BAMBOO AND ITS RELATIONSHIP TO FRANCE
The Exposition Universelle of 1867 in Paris created a craze once again for all things exotic and of Asia, in particular – Japan. Japan had just opened up to the West in 1854 exporting porcelains and in particular, bamboo furniture. Bamboo furniture had a quirky lightness that was a real counterpoint to the heavy Rococo Revival styles of the early Victorian era.
It was a welcomed change to this heavy Victorian look. The French loved it and bought it up as quickly as it could be produced.
It soon became a matter of supply and demand causing an industry making “faux bamboo” furniture to spring up to meet the need.
Since genuine bamboo was quite expensive and really only suitable for very lightweight pieces other woods were used. Golden stained birds-eye maple and pine were shaped to resemble bamboo stalks as the decorative detail on more substantive pieces. Large suites of furniture, particularly for bedrooms, including beds, armoires, wash stands, night tables, chairs, etc., were manufactured in great numbers in France (and also in England and America).
And so the craze for bamboo kept the industry going for quite some time.
Bamboo was terribly chic. It reeked of traveling and pleasure, and a posh lifestyle –which is why it was so popular back in the 1800’s. During this time bamboo furniture was made in all shapes and sizes with varying uses. But, although it was considered chic (and still is), like most things bamboo went in and out of style.
Then in the 20th century, it was the French and the Italians who really took up the cause of bamboo as a decorative element, especially the French designer Jacques Adnet, a genius of the 1940’s and 1950’s. Adnet was working at a time when France ruled over Southeast Asia, and everything about the region was fascinating to the French. Everybody wanted to go to Indochina. It was the ultimate destination of the day.Jacques Adnet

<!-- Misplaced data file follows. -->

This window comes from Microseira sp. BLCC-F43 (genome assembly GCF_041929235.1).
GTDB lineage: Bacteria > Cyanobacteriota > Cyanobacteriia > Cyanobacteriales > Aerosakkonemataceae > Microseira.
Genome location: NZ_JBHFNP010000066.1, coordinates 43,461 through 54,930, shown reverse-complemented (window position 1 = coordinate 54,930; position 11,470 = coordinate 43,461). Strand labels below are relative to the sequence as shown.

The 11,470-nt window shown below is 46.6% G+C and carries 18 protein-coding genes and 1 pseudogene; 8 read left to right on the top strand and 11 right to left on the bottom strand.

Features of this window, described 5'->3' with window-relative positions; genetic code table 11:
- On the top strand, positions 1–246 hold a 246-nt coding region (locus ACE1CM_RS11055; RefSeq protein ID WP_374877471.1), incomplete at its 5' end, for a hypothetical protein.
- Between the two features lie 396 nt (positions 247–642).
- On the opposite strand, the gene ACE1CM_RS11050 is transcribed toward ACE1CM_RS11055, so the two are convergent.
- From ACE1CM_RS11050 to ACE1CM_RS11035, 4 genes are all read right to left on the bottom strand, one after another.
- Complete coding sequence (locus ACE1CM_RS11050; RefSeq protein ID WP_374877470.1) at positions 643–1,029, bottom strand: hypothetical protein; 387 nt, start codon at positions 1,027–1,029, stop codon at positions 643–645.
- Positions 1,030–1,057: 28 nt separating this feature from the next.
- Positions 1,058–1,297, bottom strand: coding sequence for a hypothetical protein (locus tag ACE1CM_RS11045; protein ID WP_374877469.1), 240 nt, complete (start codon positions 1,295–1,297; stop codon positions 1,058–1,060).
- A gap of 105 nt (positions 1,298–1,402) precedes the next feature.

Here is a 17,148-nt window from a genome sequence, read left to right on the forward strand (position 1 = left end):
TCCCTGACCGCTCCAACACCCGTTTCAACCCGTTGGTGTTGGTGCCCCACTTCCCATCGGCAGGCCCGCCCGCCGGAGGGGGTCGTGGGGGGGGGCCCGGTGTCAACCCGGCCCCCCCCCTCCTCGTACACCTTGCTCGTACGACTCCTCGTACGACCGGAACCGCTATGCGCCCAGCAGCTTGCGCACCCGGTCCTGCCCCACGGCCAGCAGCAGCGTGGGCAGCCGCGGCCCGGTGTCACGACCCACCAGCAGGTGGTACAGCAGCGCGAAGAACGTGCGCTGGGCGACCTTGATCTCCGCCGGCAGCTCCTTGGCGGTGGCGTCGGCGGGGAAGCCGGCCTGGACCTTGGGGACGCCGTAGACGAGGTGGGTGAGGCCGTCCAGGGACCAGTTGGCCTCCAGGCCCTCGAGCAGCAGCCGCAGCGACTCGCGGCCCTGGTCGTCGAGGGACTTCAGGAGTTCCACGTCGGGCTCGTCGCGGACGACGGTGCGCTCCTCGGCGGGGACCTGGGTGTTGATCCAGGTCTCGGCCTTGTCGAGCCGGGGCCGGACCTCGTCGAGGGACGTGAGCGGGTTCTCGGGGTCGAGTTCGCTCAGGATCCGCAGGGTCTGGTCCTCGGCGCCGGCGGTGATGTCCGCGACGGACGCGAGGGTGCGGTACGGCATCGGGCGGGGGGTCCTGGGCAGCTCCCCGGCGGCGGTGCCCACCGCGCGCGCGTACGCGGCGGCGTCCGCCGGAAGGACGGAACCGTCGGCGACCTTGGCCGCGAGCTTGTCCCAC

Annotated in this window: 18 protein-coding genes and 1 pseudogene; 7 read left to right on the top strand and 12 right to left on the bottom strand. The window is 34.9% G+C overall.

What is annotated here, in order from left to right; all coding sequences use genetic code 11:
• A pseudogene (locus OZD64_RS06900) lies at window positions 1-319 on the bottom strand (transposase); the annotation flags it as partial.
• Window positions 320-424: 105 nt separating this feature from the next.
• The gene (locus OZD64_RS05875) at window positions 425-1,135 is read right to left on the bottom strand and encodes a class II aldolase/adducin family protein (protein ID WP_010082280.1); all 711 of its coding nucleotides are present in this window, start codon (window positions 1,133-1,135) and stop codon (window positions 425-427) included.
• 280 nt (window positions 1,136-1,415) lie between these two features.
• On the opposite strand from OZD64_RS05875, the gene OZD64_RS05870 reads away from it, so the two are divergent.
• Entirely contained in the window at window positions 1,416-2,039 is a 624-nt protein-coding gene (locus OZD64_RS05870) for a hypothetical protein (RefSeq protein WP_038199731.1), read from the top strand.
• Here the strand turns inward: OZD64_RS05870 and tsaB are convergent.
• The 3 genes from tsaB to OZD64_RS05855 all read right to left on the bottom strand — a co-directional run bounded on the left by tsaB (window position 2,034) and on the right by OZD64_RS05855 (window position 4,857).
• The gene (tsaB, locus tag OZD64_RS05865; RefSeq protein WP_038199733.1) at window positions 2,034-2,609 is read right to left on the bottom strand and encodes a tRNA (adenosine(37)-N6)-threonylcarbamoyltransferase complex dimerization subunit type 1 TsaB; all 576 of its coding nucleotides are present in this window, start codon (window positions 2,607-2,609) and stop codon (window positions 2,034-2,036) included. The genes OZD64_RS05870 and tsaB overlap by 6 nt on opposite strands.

Unlike what you would “expect” typical bamboo furniture to look like, Adnet was especially known for taking the bamboo look and producing it with leather and brass. This became a very coveted decorative style for the buyer. The co-joining of bamboo with an element already loved in decorating was a huge success.
Below, is a picture of a rare Jacques Adnet Faux brass bamboo jardiniere.
And, Jacques Adnet leather and faux bamboo chairs.
Jacques style with bamboo was quite different in look from the pieces that originally started the love affair with bamboo! But, both styles are certainly beautiful in their own right.
Pieces like this, that have the tortoise shell look on the wood can be found at Crown and Colony Antiques.
Below are just a few of the pieces we received on our last container .
All of these pieces are exquisitely made and in beautiful condition to be as old and rare as they are.
Call us if you would like more information on these and other pieces.
251 – 928-4808
Antique faux bamboo continues to be extremely desirable in the furnishing of homes today–especially vacation homes. The bedroom below shows how beautifully bamboo can look when used correctly.
It is versatile enough to be used in any room of the house as a unique decorative element.
Au Revoir! A La Prochaine!!